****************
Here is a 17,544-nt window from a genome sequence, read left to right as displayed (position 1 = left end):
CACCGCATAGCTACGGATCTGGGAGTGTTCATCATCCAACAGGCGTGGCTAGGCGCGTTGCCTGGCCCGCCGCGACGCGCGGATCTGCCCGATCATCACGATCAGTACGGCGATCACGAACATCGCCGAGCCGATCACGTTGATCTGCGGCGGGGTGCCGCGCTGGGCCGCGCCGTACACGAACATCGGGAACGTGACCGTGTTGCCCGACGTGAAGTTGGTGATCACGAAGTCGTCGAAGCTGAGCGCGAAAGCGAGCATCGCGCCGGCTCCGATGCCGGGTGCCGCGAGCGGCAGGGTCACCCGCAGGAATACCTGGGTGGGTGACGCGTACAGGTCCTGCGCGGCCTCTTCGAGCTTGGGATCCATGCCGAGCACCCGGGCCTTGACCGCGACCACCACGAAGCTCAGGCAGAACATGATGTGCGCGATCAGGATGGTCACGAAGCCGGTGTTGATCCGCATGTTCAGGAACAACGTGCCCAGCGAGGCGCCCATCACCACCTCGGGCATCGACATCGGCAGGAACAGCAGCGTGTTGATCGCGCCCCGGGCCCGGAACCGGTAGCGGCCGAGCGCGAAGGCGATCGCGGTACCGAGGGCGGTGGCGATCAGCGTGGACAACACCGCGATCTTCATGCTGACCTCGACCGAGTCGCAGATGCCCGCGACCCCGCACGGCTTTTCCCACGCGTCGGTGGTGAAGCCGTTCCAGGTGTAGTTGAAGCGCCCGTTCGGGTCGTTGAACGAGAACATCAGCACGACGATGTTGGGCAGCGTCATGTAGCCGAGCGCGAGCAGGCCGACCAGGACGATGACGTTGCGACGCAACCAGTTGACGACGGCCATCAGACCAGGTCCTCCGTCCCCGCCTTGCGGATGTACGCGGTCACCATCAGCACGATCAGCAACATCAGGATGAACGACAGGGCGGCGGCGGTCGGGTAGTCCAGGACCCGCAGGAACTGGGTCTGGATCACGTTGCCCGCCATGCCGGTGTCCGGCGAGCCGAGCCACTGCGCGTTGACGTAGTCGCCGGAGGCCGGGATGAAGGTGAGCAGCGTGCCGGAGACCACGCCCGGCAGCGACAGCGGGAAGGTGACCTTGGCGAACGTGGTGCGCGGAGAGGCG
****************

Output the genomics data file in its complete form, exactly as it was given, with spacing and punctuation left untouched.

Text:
Here is a 17,544-nt window from a genome sequence, read left to right as displayed (position 1 = left end):
CACCGCATAGCTACGGATCTGGGAGTGTTCATCATCCAACAGGCGTGGCTAGGCGCGTTGCCTGGCCCGCCGCGACGCGCGGATCTGCCCGATCATCACGATCAGTACGGCGATCACGAACATCGCCGAGCCGATCACGTTGATCTGCGGCGGGGTGCCGCGCTGGGCCGCGCCGTACACGAACATCGGGAACGTGACCGTGTTGCCCGACGTGAAGTTGGTGATCACGAAGTCGTCGAAGCTGAGCGCGAAAGCGAGCATCGCGCCGGCTCCGATGCCGGGTGCCGCGAGCGGCAGGGTCACCCGCAGGAATACCTGGGTGGGTGACGCGTACAGGTCCTGCGCGGCCTCTTCGAGCTTGGGATCCATGCCGAGCACCCGGGCCTTGACCGCGACCACCACGAAGCTCAGGCAGAACATGATGTGCGCGATCAGGATGGTCACGAAGCCGGTGTTGATCCGCATGTTCAGGAACAACGTGCCCAGCGAGGCGCCCATCACCACCTCGGGCATCGACATCGGCAGGAACAGCAGCGTGTTGATCGCGCCCCGGGCCCGGAACCGGTAGCGGCCGAGCGCGAAGGCGATCGCGGTACCGAGGGCGGTGGCGATCAGCGTGGACAACACCGCGATCTTCATGCTGACCTCGACCGAGTCGCAGATGCCCGCGACCCCGCACGGCTTTTCCCACGCGTCGGTGGTGAAGCCGTTCCAGGTGTAGTTGAAGCGCCCGTTCGGGTCGTTGAACGAGAACATCAGCACGACGATGTTGGGCAGCGTCATGTAGCCGAGCGCGAGCAGGCCGACCAGGACGATGACGTTGCGACGCAACCAGTTGACGACGGCCATCAGACCAGGTCCTCCGTCCCCGCCTTGCGGATGTACGCGGTCACCATCAGCACGATCAGCAACATCAGGATGAACGACAGGGCGGCGGCGGTCGGGTAGTCCAGGACCCGCAGGAACTGGGTCTGGATCACGTTGCCCGCCATGCCGGTGTCCGGCGAGCCGAGCCACTGCGCGTTGACGTAGTCGCCGGAGGCCGGGATGAAGGTGAGCAGCGTGCCGGAGACCACGCCCGGCAGCGACAGCGGGAAGGTGACCTTGGCGAACGTGGTGCGCGGAGAGGCG